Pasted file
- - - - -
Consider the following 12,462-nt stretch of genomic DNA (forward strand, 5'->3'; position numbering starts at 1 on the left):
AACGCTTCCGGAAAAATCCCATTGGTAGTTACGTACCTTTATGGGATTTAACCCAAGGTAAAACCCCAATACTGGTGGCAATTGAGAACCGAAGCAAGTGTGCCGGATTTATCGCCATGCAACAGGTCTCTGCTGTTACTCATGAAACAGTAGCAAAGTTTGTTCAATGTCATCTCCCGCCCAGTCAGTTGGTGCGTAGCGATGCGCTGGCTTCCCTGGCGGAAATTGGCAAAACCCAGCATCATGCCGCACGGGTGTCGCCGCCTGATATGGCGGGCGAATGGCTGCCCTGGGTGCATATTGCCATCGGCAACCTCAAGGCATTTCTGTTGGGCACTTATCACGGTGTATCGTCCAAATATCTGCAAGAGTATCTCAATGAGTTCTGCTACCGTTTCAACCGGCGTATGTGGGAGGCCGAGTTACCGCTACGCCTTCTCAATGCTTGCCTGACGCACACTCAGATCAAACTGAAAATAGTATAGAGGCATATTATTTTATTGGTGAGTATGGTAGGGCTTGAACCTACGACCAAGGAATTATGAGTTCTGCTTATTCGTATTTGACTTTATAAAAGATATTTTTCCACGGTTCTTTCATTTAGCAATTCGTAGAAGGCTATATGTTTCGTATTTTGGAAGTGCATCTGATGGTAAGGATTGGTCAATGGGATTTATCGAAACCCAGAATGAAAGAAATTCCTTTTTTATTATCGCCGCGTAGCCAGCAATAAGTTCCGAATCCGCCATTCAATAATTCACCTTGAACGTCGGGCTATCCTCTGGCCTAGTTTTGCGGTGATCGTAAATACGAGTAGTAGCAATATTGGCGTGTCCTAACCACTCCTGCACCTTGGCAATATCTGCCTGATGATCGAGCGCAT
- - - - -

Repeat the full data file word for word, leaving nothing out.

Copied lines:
Consider the following 12,462-nt stretch of genomic DNA (forward strand, 5'->3'; position numbering starts at 1 on the left):
AACGCTTCCGGAAAAATCCCATTGGTAGTTACGTACCTTTATGGGATTTAACCCAAGGTAAAACCCCAATACTGGTGGCAATTGAGAACCGAAGCAAGTGTGCCGGATTTATCGCCATGCAACAGGTCTCTGCTGTTACTCATGAAACAGTAGCAAAGTTTGTTCAATGTCATCTCCCGCCCAGTCAGTTGGTGCGTAGCGATGCGCTGGCTTCCCTGGCGGAAATTGGCAAAACCCAGCATCATGCCGCACGGGTGTCGCCGCCTGATATGGCGGGCGAATGGCTGCCCTGGGTGCATATTGCCATCGGCAACCTCAAGGCATTTCTGTTGGGCACTTATCACGGTGTATCGTCCAAATATCTGCAAGAGTATCTCAATGAGTTCTGCTACCGTTTCAACCGGCGTATGTGGGAGGCCGAGTTACCGCTACGCCTTCTCAATGCTTGCCTGACGCACACTCAGATCAAACTGAAAATAGTATAGAGGCATATTATTTTATTGGTGAGTATGGTAGGGCTTGAACCTACGACCAAGGAATTATGAGTTCTGCTTATTCGTATTTGACTTTATAAAAGATATTTTTCCACGGTTCTTTCATTTAGCAATTCGTAGAAGGCTATATGTTTCGTATTTTGGAAGTGCATCTGATGGTAAGGATTGGTCAATGGGATTTATCGAAACCCAGAATGAAAGAAATTCCTTTTTTATTATCGCCGCGTAGCCAGCAATAAGTTCCGAATCCGCCATTCAATAATTCACCTTGAACGTCGGGCTATCCTCTGGCCTAGTTTTGCGGTGATCGTAAATACGAGTAGTAGCAATATTGGCGTGTCCTAACCACTCCTGCACCTTGGCAATATCTGCCTGATGATCGAGCGCAT